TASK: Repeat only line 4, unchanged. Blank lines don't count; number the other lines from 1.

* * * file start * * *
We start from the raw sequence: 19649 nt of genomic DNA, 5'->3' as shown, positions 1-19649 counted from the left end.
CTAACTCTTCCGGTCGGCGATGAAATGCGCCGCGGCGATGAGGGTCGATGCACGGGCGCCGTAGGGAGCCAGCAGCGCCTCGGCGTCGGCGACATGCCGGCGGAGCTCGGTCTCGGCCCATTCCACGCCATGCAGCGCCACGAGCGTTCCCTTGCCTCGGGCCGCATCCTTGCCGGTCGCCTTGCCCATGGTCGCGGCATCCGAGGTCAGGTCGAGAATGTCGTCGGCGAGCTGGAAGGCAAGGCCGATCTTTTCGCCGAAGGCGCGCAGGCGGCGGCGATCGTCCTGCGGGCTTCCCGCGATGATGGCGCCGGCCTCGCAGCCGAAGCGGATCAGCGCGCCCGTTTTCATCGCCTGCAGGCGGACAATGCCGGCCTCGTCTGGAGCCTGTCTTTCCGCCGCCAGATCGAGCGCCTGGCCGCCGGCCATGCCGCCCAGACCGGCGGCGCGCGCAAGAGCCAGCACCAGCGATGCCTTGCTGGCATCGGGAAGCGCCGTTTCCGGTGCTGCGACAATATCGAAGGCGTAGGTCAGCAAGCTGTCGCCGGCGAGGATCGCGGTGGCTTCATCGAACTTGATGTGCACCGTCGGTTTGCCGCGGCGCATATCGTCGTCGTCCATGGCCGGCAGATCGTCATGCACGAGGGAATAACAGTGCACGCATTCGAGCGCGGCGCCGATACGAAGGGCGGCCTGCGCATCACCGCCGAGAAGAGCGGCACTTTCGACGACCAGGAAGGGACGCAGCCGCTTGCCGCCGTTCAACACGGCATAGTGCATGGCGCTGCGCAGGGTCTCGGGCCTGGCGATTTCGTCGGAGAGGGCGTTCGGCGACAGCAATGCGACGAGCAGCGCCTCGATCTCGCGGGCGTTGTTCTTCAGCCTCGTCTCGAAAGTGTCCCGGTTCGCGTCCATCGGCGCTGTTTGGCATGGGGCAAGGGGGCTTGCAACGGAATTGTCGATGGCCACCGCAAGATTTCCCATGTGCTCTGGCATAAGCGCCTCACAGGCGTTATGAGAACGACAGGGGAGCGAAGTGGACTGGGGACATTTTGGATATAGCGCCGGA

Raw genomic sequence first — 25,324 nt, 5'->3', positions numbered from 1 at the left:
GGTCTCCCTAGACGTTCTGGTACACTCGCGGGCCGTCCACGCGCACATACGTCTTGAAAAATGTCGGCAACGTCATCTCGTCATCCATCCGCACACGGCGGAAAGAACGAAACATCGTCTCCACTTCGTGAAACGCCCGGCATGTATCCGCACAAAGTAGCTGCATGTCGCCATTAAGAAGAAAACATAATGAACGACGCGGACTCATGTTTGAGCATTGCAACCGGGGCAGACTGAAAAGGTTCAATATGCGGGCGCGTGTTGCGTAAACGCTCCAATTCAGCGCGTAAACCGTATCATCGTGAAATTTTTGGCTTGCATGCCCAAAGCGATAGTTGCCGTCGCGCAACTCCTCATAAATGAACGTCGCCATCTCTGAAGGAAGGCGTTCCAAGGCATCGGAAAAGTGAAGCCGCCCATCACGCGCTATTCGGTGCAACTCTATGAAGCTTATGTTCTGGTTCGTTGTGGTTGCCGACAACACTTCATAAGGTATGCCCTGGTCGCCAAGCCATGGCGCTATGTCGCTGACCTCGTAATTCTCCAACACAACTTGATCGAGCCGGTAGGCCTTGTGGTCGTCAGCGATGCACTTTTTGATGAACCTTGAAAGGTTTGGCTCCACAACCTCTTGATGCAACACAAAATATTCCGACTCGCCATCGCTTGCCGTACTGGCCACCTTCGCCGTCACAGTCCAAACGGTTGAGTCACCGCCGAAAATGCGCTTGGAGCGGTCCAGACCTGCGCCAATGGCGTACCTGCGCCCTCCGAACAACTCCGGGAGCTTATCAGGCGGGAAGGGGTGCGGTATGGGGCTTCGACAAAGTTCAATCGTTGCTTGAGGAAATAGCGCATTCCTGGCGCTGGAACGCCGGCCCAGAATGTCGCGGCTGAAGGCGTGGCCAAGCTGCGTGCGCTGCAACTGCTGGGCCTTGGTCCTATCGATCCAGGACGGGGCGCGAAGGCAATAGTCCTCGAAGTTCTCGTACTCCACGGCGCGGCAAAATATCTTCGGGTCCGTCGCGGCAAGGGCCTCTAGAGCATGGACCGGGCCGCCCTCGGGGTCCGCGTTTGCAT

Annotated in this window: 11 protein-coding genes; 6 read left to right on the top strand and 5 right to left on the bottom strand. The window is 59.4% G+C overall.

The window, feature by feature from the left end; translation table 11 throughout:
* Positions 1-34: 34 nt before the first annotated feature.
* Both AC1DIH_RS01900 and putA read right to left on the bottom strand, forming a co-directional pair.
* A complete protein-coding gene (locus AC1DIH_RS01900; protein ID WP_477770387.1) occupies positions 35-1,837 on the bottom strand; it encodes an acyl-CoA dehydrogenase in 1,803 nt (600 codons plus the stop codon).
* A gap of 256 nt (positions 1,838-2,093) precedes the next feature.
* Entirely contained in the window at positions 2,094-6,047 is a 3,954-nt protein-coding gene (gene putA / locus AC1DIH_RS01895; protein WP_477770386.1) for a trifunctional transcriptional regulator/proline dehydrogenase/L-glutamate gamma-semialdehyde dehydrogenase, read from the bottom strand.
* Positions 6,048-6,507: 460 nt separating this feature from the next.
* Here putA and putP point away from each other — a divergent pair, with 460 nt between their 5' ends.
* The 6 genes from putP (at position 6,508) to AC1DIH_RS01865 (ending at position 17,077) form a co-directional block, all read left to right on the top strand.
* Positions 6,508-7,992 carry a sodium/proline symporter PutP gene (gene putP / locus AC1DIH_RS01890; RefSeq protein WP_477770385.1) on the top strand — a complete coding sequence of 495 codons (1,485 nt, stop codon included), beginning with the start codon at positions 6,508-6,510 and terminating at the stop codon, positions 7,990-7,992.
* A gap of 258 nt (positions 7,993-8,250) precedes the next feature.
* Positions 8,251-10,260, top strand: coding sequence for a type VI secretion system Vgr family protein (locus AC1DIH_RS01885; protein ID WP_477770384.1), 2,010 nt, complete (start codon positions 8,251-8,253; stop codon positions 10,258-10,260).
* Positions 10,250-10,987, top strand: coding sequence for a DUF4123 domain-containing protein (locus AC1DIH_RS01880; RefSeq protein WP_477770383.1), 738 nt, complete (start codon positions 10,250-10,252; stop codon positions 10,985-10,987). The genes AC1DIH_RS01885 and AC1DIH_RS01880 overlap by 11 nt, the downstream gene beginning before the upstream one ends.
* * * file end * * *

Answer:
GGTCTCCCTAGACGTTCTGGTACACTCGCGGGCCGTCCACGCGCACATACGTCTTGAAAAATGTCGGCAACGTCATCTCGTCATCCATCCGCACACGGCGGAAAGAACGAAACATCGTCTCCACTTCGTGAAACGCCCGGCATGTATCCGCACAAAGTAGCTGCATGTCGCCATTAAGAAGAAAACATAATGAACGACGCGGACTCATGTTTGAGCATTGCAACCGGGGCAGACTGAAAAGGTTCAATATGCGGGCGCGTGTTGCGTAAACGCTCCAATTCAGCGCGTAAACCGTATCATCGTGAAATTTTTGGCTTGCATGCCCAAAGCGATAGTTGCCGTCGCGCAACTCCTCATAAATGAACGTCGCCATCTCTGAAGGAAGGCGTTCCAAGGCATCGGAAAAGTGAAGCCGCCCATCACGCGCTATTCGGTGCAACTCTATGAAGCTTATGTTCTGGTTCGTTGTGGTTGCCGACAACACTTCATAAGGTATGCCCTGGTCGCCAAGCCATGGCGCTATGTCGCTGACCTCGTAATTCTCCAACACAACTTGATCGAGCCGGTAGGCCTTGTGGTCGTCAGCGATGCACTTTTTGATGAACCTTGAAAGGTTTGGCTCCACAACCTCTTGATGCAACACAAAATATTCCGACTCGCCATCGCTTGCCGTACTGGCCACCTTCGCCGTCACAGTCCAAACGGTTGAGTCACCGCCGAAAATGCGCTTGGAGCGGTCCAGACCTGCGCCAATGGCGTACCTGCGCCCTCCGAACAACTCCGGGAGCTTATCAGGCGGGAAGGGGTGCGGTATGGGGCTTCGACAAAGTTCAATCGTTGCTTGAGGAAATAGCGCATTCCTGGCGCTGGAACGCCGGCCCAGAATGTCGCGGCTGAAGGCGTGGCCAAGCTGCGTGCGCTGCAACTGCTGGGCCTTGGTCCTATCGATCCAGGACGGGGCGCGAAGGCAATAGTCCTCGAAGTTCTCGTACTCCACGGCGCGGCAAAATATCTTCGGGTCCGTCGCGGCAAGGGCCTCTAGAGCATGGACCGGGCCGCCCTCGGGGTCCGCGTTTGCAT